Category Archives: Eco Honeybee News

Our New Custom Designed Bottom Board for 2016!

After several years of trail, error, and testing in our own yards, we’ve finally come up with a new design for our bottom board that we’ve had enough success with so as to be able to release it into all of our new client’s hives for the 2016 season.

You’ll notice that this new bottom board has only two small entrances, one on each side, for the bees to access the hive.  Additionally, these entrances are partially blocked by heavy duty screening.  What we’ve created here is a board board that doesn’t require the additional purchase of an entrance reducer or a, less than pretty, metal mouse guard.  Over the years, we’ve seen significant damage done to hives by mice up to and including the destruction of the colony itself when it is dormant and unable to react to the intrusion.  We’ve also been amazed at just how little space is needed to mice to get into a hive.  The small cut out in a standard entrance reducer won’t keep them out and they can get through a metal mouse guard by bending it.  This new design has solved the mouse issue in our own hives and nucs, is one piece, and doesn’t require additional items to be added to the hives.

Yes, this is a solid bottom board.  Yes, we know that a lot of people like using screens to keep hives cool in summer and so they can use sticky boards with grids printed on them so they can spend their evenings counting mites and parasites that theoretically drop through the screen onto the sticky board.   We’ve used both over the years and have opted to stick with the solid bottoms exclusively.  At Eco Honeybees, our views are this:  In regards to solid versus screened bottoms, first off, metal screens rust away over time and the bottoms are not that strong.  Secondly, we opt more for keeping the hive warm during the colder months than cool in the summer.  If the hive interior gets warm, the bees will happily hang out on the exterior of the hive.  And, lastly, while doing mite counts is nice, this works under the assumption that you can have a hive that is totally free from parasites.  We work from the other assumption end.  We assume that every hive has parasites to some degree and treat every one of our client’s hives as if they do.  A smart beekeepers who sees no mite or parasite evidence on a sticky board is still probably going to treat for them just to be safe.  We have the same view and therefore feel no need to do mite counts.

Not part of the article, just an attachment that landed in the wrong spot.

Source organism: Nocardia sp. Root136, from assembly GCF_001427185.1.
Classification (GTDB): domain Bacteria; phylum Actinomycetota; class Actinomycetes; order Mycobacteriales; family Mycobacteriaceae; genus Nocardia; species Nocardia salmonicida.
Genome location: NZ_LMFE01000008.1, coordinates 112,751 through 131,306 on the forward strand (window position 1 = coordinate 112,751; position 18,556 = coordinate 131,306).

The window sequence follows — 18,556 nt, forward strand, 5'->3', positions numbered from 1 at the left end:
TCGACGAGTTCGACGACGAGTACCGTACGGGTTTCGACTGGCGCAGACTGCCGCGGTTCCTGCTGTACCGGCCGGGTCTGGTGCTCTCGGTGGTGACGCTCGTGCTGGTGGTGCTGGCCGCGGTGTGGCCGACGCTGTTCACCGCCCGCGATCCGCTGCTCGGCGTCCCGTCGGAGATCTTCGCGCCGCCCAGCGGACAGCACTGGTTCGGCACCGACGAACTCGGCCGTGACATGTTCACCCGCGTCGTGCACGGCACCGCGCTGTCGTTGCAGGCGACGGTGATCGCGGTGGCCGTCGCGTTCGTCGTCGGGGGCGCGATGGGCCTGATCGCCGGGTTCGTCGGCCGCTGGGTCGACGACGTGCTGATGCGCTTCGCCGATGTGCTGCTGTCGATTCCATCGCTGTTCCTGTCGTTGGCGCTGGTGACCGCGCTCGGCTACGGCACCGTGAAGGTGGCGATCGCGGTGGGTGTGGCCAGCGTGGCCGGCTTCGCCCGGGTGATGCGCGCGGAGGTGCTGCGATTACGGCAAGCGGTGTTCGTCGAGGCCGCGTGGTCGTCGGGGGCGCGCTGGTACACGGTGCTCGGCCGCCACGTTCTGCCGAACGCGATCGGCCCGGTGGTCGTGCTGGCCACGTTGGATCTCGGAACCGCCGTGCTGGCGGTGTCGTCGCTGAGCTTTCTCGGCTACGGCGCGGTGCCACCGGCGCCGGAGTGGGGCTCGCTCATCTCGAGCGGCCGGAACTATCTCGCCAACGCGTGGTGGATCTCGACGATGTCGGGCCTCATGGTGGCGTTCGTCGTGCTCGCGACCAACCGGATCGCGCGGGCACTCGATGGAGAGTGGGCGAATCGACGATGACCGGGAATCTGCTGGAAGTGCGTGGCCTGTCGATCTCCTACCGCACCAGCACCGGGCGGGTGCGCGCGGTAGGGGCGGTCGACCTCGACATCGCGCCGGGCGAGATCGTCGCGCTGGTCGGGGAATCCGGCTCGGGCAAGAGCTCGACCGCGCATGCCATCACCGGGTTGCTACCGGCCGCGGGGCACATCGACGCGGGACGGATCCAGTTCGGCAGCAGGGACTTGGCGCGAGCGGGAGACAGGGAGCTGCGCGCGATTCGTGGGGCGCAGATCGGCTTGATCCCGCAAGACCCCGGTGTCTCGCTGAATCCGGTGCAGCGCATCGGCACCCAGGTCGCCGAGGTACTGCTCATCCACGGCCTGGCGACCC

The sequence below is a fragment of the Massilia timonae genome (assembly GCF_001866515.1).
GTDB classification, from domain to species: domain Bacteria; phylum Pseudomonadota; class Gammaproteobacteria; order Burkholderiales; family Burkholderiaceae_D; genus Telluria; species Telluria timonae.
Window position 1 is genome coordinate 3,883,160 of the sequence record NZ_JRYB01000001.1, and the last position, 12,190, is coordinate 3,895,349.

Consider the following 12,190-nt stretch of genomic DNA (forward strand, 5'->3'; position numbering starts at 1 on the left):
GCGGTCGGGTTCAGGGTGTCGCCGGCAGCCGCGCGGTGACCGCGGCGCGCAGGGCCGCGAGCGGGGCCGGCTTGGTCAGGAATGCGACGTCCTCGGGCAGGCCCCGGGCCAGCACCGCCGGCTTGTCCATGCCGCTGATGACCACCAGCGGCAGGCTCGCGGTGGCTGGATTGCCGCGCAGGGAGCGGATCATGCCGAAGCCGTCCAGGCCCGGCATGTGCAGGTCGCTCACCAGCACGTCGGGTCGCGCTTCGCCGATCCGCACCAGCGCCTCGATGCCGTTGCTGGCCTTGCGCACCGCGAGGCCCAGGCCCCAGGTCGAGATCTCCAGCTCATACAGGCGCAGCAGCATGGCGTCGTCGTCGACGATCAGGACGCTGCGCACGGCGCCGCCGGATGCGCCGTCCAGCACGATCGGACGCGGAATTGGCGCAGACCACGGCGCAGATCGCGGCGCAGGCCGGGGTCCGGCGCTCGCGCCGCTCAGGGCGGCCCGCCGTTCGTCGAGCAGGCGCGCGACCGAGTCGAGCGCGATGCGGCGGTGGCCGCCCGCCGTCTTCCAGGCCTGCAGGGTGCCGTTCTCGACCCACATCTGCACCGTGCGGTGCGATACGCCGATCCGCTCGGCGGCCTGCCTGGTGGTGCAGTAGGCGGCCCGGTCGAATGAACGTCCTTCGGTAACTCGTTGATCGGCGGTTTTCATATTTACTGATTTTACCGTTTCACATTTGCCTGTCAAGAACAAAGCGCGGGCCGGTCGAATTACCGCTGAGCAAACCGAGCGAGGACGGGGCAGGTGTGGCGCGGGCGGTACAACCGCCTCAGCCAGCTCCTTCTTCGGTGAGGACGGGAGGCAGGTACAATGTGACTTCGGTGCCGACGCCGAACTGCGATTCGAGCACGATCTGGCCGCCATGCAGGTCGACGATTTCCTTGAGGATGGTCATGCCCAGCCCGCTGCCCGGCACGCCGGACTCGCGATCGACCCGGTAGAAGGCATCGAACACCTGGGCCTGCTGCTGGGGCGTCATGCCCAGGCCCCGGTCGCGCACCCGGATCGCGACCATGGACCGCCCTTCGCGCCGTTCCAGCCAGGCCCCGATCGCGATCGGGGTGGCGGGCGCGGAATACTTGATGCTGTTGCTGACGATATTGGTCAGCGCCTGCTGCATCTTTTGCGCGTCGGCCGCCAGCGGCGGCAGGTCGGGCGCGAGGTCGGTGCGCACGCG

Old fashioned purists will also notice that we’ve done away with the traditional “landing zone” porch that has been pretty much standard back to the beginnings of the Langstroth hive. Please remember that porches are for people and a porch on a hive is there only for our own amusement.  While some might think the deletion of the front porch is heresy, quite frankly, the bees just don’t care.  Our Top Bar hives never had landing zones, and feral hives in trees or attics also don’t have them.  We know these bottom boards are very different from the norm but they work for us very well.  Most things Eco Honeybees does deviates from the norm!  We’ve been told that what we’ve been doing is the first substantial change to beekeeping in the past 120 years.  Beehives for non-beekeepers?  Unheard of!  Why should our bottom boards be any different?

Here are some photos of our new bottom board:



Eco Honeybees to be on Al Jazeera Tuesday December 3, 2013 at 7:30 p.m.!

image.adapt.307.high.1386034804097Larry Marling from Eco Honeybees will be a featured guest on The Stream show on the new Al Jazeera network Tuesday December 3, 2013! Larry will be joining Jennifer Sass and Walter Thurman to discuss the causes and effects of Colony Collapse Disorder (CCD) on the nation’s beekeeping and agricultural world.

The link to the show’s information is